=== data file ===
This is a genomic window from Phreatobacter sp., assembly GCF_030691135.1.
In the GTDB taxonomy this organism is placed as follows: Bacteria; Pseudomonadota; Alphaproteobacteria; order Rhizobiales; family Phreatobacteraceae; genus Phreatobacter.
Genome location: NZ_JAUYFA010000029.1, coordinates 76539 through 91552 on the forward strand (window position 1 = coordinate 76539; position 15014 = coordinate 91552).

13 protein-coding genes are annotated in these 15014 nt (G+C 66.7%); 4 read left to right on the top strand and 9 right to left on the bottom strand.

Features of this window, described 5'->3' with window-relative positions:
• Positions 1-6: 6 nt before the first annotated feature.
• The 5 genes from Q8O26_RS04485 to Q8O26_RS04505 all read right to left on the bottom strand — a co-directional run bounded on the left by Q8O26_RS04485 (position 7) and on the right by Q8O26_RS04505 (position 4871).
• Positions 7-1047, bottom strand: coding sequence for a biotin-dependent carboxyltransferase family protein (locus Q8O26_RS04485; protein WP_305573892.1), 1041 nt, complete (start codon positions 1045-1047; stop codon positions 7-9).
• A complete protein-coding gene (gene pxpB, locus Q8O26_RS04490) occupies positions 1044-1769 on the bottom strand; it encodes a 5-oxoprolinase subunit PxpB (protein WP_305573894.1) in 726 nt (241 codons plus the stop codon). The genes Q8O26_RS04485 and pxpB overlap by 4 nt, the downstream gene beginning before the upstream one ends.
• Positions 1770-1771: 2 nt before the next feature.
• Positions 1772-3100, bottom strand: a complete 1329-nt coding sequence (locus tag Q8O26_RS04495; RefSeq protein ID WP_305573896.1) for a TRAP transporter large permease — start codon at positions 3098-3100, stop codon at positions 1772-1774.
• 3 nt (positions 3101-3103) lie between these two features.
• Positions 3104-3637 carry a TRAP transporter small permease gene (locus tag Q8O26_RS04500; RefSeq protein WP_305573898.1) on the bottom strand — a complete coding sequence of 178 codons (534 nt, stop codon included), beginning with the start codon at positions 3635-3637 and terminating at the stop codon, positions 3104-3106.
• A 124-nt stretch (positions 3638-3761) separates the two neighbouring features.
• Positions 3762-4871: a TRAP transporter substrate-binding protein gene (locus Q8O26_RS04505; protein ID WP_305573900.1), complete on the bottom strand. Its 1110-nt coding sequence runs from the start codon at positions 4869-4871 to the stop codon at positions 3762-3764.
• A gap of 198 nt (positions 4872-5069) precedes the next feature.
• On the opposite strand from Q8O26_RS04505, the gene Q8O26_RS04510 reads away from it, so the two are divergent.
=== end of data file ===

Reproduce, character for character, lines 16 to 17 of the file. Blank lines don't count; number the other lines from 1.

• A gap of 198 nt (positions 4872-5069) precedes the next feature.
• On the opposite strand from Q8O26_RS04505, the gene Q8O26_RS04510 reads away from it, so the two are divergent.